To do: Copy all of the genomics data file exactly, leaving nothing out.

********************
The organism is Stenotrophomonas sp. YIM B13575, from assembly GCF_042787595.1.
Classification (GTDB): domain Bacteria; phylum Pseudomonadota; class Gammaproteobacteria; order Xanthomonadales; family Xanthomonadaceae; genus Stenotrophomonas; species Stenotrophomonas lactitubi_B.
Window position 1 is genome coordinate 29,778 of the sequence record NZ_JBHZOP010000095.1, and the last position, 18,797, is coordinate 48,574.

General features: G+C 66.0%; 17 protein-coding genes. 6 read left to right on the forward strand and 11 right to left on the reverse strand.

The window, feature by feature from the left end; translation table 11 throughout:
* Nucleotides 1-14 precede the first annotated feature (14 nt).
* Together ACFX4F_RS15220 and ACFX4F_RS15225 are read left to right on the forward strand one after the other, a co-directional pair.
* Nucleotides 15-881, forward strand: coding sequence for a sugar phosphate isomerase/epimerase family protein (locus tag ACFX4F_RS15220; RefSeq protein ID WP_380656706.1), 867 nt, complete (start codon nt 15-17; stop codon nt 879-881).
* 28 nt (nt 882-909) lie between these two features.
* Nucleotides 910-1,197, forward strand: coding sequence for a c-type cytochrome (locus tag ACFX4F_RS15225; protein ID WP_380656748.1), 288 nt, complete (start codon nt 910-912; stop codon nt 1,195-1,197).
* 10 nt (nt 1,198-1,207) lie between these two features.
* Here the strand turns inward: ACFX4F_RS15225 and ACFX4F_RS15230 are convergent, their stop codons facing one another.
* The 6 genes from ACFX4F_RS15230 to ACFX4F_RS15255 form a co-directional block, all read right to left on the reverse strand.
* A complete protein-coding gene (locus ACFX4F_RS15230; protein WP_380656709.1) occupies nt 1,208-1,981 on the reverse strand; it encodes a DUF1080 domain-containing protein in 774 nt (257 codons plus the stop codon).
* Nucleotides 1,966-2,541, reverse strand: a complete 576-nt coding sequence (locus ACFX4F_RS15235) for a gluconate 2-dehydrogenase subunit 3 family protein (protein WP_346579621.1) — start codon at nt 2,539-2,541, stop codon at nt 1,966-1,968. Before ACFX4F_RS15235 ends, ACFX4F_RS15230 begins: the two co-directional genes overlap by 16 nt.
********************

The organism is Stenotrophomonas sp. YIM B13575, from assembly GCF_042787595.1.
Classification (GTDB): domain Bacteria; phylum Pseudomonadota; class Gammaproteobacteria; order Xanthomonadales; family Xanthomonadaceae; genus Stenotrophomonas; species Stenotrophomonas lactitubi_B.
Window position 1 is genome coordinate 29,778 of the sequence record NZ_JBHZOP010000095.1, and the last position, 18,797, is coordinate 48,574.

General features: G+C 66.0%; 17 protein-coding genes. 6 read left to right on the forward strand and 11 right to left on the reverse strand.

The window, feature by feature from the left end; translation table 11 throughout:
* Nucleotides 1-14 precede the first annotated feature (14 nt).
* Together ACFX4F_RS15220 and ACFX4F_RS15225 are read left to right on the forward strand one after the other, a co-directional pair.
* Nucleotides 15-881, forward strand: coding sequence for a sugar phosphate isomerase/epimerase family protein (locus tag ACFX4F_RS15220; RefSeq protein ID WP_380656706.1), 867 nt, complete (start codon nt 15-17; stop codon nt 879-881).
* 28 nt (nt 882-909) lie between these two features.
* Nucleotides 910-1,197, forward strand: coding sequence for a c-type cytochrome (locus tag ACFX4F_RS15225; protein ID WP_380656748.1), 288 nt, complete (start codon nt 910-912; stop codon nt 1,195-1,197).
* 10 nt (nt 1,198-1,207) lie between these two features.
* Here the strand turns inward: ACFX4F_RS15225 and ACFX4F_RS15230 are convergent, their stop codons facing one another.
* The 6 genes from ACFX4F_RS15230 to ACFX4F_RS15255 form a co-directional block, all read right to left on the reverse strand.
* A complete protein-coding gene (locus ACFX4F_RS15230; protein WP_380656709.1) occupies nt 1,208-1,981 on the reverse strand; it encodes a DUF1080 domain-containing protein in 774 nt (257 codons plus the stop codon).
* Nucleotides 1,966-2,541, reverse strand: a complete 576-nt coding sequence (locus ACFX4F_RS15235) for a gluconate 2-dehydrogenase subunit 3 family protein (protein WP_346579621.1) — start codon at nt 2,539-2,541, stop codon at nt 1,966-1,968. Before ACFX4F_RS15235 ends, ACFX4F_RS15230 begins: the two co-directional genes overlap by 16 nt.